During one of our phone conversations, the term "Chanukah Angels" came up.  Until yesterday I did not have a complete understanding of what exactly those words represented.  She explained that "Chanukah Angels" is essentially a program designed to take the stress away from parents who are dealing with their children's health issues by not having to think about gifts for their kids, and to make sure siblings would have a fantastic Chanukah despite whatever craziness is occurring in their lives.  I thought the concept was nice, so I agreed to be part of it.  Fast forward to yesterday morning when the doorbell rang and a young man was at the door who said he was a volunteer from Chai Lifeline.  He said he had gifts to deliver from the Chanukah Angels and I looked down by his feet to see large paper bags.  My jaw dropped at the amount of bags I saw.  


Immediately the tears came (shocking, I know).  I am still processing all of this, and am in sheer disbelief.  I cannot even properly express my gratitude.  It is not even about the gifts specifically.  It is about all of those who took the time to make sure ALL of our children will feel special.  It is about the smiles on my oldest kids’ faces when they saw the presents sitting on the counter when they got home from school.  It is about realizing that maybe I do need more assistance than I ever imagined I would.  I can admit that concept is not easy an easy one to acknowledge or to accept but it is OKAY.  I can also admit without these Angels, there would not be this many presents in our home.

Since I have been an adult I have tried to keep the essence of Chanukah based more around tradition than the physical gifts.  I am always afraid of our children growing up to feel entitled and spoiled, so I prefer to limit items that are not educational or "serve a purpose".  The Hebrew word for Angel is "Malach", which actually means "messenger".  There is some thought that a few angels have the job of taking our prayers and giving them directly to G-d.  This is one of those weeks where I feel Sonzee has been sent to us as one of G-ds personal angels, her purpose to take us back to the basics.  To help make sure Sam and I have our priorities straight.  To make sure we are paying attention to each of our children's needs.  To make sure we are appreciating the simple things in life.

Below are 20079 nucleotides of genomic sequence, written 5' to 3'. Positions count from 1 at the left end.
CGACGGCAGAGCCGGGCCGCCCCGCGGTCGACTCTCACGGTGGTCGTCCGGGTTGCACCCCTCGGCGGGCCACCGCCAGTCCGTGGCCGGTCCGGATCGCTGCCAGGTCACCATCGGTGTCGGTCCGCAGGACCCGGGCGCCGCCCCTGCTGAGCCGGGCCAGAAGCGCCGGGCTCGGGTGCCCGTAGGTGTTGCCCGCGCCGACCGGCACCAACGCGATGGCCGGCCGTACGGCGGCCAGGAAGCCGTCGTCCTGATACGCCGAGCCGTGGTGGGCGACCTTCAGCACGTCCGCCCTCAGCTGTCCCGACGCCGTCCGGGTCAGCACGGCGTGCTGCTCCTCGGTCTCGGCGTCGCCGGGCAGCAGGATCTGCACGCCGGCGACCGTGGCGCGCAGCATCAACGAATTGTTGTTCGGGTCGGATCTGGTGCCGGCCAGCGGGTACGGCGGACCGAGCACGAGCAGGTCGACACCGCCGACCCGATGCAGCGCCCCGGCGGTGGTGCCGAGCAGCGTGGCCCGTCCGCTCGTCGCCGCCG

Yes there are gifts are on my counter that probably Sam nor I would have purchased for our children, simply because "they would be a waste of money", or "because they are unnecessary".  I will go out on a limb by including Sam in a "we statement", by saying, we both never considered the smiles or sheer joy that these gifts would bring to our children.  We just did not look at physical gifts in this type of manner.

When I look at my counter, I do not see just simple material gifts.  What I see are packages that were handpicked, wrapped, and sent to us by people who truly want to make each of our children feel special.  What I see are my prayers to make my other children feel included, feel loved, and not feel forgotten heard.  I am so excited to see what each of these gifts are and to see the joy they are sure to bring each of our children as they open them and use them.  I have never been more excited in my life for the first night of Chanukah, and that is all thanks to Sonzee who has brought us these amazing Chanukah Angels.


Thank you Chai Lifeline.  It is difficult to put into words my gratitude, but please know you have successfully completed your mission.




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Wednesday, December 2, 2015

"It's just a charger"

Over the past 8 months or so I have come to expect that I will continuously cycle through the stages grief.  I am certainly not comparing my experience to that of a physical loss of a child, but there is a definite loss of the child I "anticipated" Sonzee would be before, during, and shortly after my pregnancy.  This entire experience has given me (and probably Sam) a new meaning of female hormones.  This roller coaster ride certainly lives up to its name, that is for sure.  One minute I am happy, in a complete euphoria, only for it to be followed 5 seconds later by a tantrum or an all-out cry fest over something completely trivial.